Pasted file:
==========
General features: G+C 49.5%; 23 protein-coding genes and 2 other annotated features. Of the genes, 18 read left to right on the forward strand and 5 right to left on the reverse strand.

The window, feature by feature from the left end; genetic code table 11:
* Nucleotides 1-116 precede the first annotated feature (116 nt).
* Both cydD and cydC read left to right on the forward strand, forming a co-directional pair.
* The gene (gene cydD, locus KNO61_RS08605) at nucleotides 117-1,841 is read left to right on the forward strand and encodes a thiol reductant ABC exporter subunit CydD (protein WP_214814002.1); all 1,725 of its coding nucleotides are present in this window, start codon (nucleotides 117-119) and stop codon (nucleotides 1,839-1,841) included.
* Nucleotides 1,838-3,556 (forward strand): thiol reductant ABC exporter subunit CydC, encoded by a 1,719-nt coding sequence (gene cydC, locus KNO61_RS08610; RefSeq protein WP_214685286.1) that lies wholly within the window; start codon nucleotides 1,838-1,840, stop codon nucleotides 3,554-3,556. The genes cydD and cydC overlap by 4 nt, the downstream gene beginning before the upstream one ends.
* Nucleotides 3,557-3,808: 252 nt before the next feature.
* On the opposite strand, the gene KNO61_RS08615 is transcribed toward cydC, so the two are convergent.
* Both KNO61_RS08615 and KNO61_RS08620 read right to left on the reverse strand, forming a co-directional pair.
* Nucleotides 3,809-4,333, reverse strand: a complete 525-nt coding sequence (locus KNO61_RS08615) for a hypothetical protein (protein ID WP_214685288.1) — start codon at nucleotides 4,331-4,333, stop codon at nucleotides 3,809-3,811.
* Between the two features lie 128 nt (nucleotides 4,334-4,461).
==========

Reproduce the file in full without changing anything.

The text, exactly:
General features: G+C 49.5%; 23 protein-coding genes and 2 other annotated features. Of the genes, 18 read left to right on the forward strand and 5 right to left on the reverse strand.

The window, feature by feature from the left end; genetic code table 11:
* Nucleotides 1-116 precede the first annotated feature (116 nt).
* Both cydD and cydC read left to right on the forward strand, forming a co-directional pair.
* The gene (gene cydD, locus KNO61_RS08605) at nucleotides 117-1,841 is read left to right on the forward strand and encodes a thiol reductant ABC exporter subunit CydD (protein WP_214814002.1); all 1,725 of its coding nucleotides are present in this window, start codon (nucleotides 117-119) and stop codon (nucleotides 1,839-1,841) included.
* Nucleotides 1,838-3,556 (forward strand): thiol reductant ABC exporter subunit CydC, encoded by a 1,719-nt coding sequence (gene cydC, locus KNO61_RS08610; RefSeq protein WP_214685286.1) that lies wholly within the window; start codon nucleotides 1,838-1,840, stop codon nucleotides 3,554-3,556. The genes cydD and cydC overlap by 4 nt, the downstream gene beginning before the upstream one ends.
* Nucleotides 3,557-3,808: 252 nt before the next feature.
* On the opposite strand, the gene KNO61_RS08615 is transcribed toward cydC, so the two are convergent.
* Both KNO61_RS08615 and KNO61_RS08620 read right to left on the reverse strand, forming a co-directional pair.
* Nucleotides 3,809-4,333, reverse strand: a complete 525-nt coding sequence (locus KNO61_RS08615) for a hypothetical protein (protein ID WP_214685288.1) — start codon at nucleotides 4,331-4,333, stop codon at nucleotides 3,809-3,811.
* Between the two features lie 128 nt (nucleotides 4,334-4,461).